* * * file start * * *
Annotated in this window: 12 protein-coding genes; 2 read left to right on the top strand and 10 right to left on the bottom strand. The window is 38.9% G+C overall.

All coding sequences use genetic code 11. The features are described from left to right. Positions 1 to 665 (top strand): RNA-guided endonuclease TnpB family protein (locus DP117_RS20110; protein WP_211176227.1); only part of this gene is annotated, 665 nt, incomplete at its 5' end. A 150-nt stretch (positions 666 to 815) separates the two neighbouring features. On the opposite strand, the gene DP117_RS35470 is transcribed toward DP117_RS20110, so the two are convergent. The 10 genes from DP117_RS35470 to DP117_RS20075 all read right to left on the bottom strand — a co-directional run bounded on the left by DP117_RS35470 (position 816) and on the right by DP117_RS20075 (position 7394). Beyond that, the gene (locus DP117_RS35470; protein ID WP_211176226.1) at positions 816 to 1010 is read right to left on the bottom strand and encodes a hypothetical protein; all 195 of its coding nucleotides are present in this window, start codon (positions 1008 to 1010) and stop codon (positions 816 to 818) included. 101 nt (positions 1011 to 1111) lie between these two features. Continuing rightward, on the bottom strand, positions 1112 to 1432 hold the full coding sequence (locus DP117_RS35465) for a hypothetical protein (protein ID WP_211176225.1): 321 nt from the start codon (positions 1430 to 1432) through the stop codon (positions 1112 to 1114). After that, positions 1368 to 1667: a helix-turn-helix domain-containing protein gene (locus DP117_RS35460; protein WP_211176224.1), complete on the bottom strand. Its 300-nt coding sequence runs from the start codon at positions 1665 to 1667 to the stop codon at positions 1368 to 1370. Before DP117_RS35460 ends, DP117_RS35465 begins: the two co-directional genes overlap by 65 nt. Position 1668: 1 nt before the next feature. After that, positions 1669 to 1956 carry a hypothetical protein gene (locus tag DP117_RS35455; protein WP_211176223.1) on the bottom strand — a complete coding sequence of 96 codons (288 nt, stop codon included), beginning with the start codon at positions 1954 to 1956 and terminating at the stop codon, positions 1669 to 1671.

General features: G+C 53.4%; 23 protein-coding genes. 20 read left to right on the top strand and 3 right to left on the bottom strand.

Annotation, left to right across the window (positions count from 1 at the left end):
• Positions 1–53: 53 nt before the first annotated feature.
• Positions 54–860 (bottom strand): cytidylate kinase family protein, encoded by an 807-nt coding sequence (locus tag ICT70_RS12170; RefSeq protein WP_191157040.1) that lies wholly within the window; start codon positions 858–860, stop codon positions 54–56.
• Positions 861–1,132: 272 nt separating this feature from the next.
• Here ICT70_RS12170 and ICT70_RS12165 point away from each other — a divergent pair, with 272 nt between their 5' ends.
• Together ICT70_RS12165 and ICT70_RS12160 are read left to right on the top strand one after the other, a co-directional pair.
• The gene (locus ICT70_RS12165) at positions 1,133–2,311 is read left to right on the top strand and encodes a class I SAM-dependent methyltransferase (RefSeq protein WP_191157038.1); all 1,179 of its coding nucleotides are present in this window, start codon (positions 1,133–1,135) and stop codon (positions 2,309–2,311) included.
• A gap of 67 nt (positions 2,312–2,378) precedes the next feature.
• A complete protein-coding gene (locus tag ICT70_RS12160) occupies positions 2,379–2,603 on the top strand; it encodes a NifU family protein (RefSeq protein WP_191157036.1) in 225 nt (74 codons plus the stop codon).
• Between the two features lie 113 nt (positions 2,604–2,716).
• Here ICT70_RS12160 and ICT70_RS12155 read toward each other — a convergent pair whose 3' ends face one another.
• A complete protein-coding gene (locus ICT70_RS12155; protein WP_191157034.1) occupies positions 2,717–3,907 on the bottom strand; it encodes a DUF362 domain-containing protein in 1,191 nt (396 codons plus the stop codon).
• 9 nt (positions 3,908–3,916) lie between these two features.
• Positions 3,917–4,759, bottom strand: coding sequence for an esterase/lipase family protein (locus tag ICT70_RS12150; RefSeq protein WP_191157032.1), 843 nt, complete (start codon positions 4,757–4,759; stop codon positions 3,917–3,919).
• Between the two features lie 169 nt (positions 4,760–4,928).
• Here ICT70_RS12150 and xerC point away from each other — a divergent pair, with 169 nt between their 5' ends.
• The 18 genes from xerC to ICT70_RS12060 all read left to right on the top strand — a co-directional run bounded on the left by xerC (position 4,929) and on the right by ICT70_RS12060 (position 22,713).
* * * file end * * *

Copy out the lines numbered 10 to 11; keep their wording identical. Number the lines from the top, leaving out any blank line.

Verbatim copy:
• The gene (locus ICT70_RS12165) at positions 1,133–2,311 is read left to right on the top strand and encodes a class I SAM-dependent methyltransferase (RefSeq protein WP_191157038.1); all 1,179 of its coding nucleotides are present in this window, start codon (positions 1,133–1,135) and stop codon (positions 2,309–2,311) included.
• A gap of 67 nt (positions 2,312–2,378) precedes the next feature.